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Deet is the pink one, Zeedle is the blue one.

A Children's computer game for the whole family! SpaceKids is Children's Software about Zeedle and Deet who live on the moon with their grandfather, a famous space explorer. When Grandpa doesn't return from an expedition to Earth, the SpaceKids go looking for him. Their journey takes them to a surreal, dreamlike world of adventure and excitement.
Excerpt from the official game website
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SpaceKids is an interactive cartoon for the MS-DOS developed by Evryware Software and published by MicroProse in 1994. It has a relatively simple control scheme: When input is required from the player, an icon will appear in the corner of the screen with arrows surrounding it. What the arrows do and which arrows can be used vary from screen to screen, and more often than not different arrows will take the story in different directions.

The game can be played for free on archive.org.


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This game provides examples of:

  • All There in the Manual: Several details of the game's "plot" are only laid out in the game's manual, such as Deedle and Zeet's grandfather being a "great explorer" or the location they travel to being Earth. In-game, they're only vaguely hinted at.
    • It also shows some of the names of the characters, but the official website lists them all.
  • Animate Inanimate Object: This game would give Pee-wee's Playhouse a run for its money. There's also a noticeable distinction between characters that just happen to be objects (like the pencil and the knife-pirate) and objects that just happen to have faces (like the flying saucers). Special mention goes to the house the whole game takes place in, which has a giant dog's head but also an anthropomorphized window.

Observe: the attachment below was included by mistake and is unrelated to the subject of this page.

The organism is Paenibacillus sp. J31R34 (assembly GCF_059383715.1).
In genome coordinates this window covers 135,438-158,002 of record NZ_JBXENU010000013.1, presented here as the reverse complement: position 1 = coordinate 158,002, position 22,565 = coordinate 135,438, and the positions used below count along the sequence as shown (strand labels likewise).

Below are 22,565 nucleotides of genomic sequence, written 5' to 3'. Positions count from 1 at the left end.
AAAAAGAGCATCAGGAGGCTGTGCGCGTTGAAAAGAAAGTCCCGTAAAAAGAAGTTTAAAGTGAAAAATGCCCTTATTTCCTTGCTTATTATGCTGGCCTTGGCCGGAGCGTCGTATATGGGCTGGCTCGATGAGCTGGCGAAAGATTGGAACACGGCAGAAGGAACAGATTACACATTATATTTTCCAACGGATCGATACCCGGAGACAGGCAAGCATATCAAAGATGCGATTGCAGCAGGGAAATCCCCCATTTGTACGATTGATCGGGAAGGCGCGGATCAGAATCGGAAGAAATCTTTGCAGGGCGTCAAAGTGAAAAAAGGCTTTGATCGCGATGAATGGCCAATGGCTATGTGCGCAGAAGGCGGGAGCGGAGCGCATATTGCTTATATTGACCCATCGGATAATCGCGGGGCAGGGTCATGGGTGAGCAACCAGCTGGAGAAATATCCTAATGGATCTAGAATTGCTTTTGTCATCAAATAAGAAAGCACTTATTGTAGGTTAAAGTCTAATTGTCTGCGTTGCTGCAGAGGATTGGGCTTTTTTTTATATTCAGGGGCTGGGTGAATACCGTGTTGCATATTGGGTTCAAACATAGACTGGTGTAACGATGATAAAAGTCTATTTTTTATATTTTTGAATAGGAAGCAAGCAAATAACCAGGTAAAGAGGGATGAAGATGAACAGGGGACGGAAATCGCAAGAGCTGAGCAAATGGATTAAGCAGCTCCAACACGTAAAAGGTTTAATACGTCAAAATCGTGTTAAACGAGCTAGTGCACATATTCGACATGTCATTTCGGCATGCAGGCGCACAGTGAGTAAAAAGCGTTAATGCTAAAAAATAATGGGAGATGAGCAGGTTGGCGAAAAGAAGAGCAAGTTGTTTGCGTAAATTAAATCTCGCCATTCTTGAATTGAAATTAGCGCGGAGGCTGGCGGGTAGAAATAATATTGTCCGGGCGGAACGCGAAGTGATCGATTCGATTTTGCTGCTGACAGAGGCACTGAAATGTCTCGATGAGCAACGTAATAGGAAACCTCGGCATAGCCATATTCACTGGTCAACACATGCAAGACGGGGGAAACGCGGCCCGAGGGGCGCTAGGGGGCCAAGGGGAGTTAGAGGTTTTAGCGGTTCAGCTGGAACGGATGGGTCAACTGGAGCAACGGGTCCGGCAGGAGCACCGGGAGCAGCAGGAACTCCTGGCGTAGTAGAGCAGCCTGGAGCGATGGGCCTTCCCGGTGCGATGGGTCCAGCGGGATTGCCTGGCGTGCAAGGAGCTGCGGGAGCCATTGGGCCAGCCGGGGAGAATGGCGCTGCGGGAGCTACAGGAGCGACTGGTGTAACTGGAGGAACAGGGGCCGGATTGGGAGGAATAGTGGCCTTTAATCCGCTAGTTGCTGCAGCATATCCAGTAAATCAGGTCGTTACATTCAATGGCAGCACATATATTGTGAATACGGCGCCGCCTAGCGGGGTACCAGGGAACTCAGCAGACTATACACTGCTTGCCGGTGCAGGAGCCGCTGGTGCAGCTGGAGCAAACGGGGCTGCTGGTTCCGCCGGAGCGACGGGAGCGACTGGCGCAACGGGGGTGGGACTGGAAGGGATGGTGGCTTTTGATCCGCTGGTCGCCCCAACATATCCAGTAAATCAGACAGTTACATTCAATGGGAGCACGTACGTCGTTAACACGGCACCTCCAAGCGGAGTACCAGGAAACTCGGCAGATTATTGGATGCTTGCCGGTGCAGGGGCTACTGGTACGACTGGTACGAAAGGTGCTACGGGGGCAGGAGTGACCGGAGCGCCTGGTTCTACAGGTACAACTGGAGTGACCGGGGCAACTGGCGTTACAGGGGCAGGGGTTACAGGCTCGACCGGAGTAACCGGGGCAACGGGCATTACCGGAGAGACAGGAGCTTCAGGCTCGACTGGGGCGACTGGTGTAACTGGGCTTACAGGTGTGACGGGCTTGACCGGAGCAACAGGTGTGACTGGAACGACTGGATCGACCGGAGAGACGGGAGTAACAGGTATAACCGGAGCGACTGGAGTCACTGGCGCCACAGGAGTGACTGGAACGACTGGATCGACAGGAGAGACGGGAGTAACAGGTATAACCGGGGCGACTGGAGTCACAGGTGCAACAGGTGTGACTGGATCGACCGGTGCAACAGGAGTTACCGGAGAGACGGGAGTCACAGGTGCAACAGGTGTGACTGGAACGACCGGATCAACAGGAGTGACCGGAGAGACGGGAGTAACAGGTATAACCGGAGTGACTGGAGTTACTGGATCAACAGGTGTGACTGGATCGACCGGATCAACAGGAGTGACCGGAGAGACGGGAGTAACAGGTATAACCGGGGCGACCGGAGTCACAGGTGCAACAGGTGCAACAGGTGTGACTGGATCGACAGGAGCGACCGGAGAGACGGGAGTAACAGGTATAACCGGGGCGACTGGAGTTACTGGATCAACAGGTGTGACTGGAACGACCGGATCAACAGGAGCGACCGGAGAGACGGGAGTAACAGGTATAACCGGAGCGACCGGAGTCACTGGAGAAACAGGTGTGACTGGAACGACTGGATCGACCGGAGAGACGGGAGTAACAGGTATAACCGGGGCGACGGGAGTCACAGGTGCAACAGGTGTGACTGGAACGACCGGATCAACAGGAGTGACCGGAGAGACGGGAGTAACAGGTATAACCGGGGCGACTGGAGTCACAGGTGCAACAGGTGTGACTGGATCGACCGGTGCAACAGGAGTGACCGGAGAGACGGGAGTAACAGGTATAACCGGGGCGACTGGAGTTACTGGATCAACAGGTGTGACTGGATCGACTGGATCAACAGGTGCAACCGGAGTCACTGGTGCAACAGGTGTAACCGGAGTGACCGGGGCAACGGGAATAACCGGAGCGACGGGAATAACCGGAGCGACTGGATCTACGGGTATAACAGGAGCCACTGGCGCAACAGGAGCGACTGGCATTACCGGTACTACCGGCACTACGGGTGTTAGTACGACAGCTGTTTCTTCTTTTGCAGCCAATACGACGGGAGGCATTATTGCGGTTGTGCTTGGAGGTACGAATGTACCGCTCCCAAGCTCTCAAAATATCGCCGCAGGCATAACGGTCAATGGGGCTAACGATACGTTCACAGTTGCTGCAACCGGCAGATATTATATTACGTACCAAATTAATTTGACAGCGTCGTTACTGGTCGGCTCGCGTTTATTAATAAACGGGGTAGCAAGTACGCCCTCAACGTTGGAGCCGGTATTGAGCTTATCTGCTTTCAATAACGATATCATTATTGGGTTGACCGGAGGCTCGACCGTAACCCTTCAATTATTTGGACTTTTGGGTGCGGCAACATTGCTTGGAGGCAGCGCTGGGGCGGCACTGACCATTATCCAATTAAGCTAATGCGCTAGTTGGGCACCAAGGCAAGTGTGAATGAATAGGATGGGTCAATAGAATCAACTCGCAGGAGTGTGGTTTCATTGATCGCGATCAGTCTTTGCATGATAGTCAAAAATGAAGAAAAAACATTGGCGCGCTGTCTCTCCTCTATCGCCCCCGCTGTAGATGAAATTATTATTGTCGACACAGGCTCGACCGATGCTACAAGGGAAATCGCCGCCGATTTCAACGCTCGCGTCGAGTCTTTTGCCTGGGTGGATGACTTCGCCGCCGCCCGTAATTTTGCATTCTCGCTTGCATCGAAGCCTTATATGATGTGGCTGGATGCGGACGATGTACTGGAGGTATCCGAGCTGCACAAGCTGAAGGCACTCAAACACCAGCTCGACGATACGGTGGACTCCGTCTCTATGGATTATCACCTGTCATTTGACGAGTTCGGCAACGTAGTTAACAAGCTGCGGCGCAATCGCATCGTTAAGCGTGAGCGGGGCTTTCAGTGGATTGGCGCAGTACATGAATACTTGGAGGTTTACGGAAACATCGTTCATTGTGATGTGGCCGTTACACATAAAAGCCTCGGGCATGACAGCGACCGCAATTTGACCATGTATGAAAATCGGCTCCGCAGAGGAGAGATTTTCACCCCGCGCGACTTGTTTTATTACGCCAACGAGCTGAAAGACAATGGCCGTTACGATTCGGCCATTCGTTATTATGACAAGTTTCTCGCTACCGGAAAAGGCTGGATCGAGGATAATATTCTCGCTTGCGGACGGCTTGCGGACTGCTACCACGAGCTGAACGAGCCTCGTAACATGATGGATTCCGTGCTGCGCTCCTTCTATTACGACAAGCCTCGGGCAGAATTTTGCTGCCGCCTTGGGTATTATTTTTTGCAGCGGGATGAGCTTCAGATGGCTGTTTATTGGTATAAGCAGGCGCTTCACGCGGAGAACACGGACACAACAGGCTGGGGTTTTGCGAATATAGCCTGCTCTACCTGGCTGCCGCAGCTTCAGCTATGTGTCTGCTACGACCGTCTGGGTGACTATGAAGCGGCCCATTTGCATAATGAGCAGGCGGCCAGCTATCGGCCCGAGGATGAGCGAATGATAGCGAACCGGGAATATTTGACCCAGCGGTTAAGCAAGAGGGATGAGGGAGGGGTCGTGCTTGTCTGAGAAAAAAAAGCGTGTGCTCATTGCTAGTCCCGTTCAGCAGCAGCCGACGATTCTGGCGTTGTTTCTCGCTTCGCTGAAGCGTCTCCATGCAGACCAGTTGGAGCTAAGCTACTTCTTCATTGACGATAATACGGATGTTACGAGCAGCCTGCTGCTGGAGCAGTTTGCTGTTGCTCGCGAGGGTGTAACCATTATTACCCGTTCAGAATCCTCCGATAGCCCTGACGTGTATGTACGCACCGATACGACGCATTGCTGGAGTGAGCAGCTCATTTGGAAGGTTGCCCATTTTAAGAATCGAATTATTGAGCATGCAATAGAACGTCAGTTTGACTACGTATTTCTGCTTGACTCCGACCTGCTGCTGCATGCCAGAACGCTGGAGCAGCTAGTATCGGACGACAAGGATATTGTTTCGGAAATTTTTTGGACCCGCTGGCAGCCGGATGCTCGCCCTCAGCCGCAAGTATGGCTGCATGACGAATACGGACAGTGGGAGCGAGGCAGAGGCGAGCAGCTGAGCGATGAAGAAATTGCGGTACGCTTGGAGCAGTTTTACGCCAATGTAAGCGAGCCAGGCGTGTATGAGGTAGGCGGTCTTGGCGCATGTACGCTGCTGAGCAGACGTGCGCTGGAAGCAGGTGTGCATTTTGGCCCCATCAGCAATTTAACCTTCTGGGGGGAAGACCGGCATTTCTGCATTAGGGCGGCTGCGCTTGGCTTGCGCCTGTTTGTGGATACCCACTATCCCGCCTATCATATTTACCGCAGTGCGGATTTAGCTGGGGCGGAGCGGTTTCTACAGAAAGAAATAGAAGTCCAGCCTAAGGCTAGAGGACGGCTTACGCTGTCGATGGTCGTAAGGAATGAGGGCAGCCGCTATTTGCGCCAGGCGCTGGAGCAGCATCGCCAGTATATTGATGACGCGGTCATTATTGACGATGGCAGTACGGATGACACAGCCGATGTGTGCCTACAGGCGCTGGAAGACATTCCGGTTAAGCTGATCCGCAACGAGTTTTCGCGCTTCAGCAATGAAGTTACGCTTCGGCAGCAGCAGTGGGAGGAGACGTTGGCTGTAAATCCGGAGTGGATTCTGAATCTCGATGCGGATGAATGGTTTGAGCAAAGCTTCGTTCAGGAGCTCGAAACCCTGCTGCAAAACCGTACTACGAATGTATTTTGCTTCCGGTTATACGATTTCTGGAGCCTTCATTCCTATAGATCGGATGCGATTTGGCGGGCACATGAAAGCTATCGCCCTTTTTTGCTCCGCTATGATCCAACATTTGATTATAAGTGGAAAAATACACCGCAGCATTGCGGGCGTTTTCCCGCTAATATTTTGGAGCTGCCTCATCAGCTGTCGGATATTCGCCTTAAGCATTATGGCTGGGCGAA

• Deranged Animation: Of the early-CGI variety.
  • Distressed Dude: Zeedle and Deet's grandpa, though the cause of his distress varies depending on your choices.
  • Doo-Wop Progression: The intro theme.
  • Floating Limbs: Every character either has floating disconnected limbs or no limbs at all.
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  • Flying Saucer: Zeedle and Deet's arrive in one, and in some versions of the story, find the one their grandpa crash-landed in.
  • Gravity Is a Harsh Mistress: If you successfully push the knife-pirate off the mast, you'll get treated to an absurdly drawn-out version of the classic cartoon "doesn't fall until he notices" gag.
  • Level Ate: One of the locations the kids may venture into is a giant castle filled with ice cream.
  • Living Ship: Deedle, Zeet and their grandfather have their own living spacecrafts.
  • Mega Neko: One of the many dangers Zeedle and Deet can come across is Spike, a giant black cat whose body is mostly obscured by shadow.
  • Multiple Endings: A surprising amount of them, with almost every screen featuring a branching path that can radically alter which ending you get.
  • Pardon My Klingon: "Doodle Dip! Scoodles!"
  • Replay Value: Depending on your actions in certain parts of the game, you'll encounter different scenarios and characters that are completely unique to each playthrough. It makes sense because the game sells itself as an interactive cartoon.
  • The Man in the Moon: Where Deedle, Zeet and their grandfather live.
  • Visual Pun: The house looks like a dog in which Deedle and Zeet go inside? It's a dog-house.
  • Weird Moon: As seen on the boxart, the moon in this game is crescent-shaped, wears a nightcap, and has a face.
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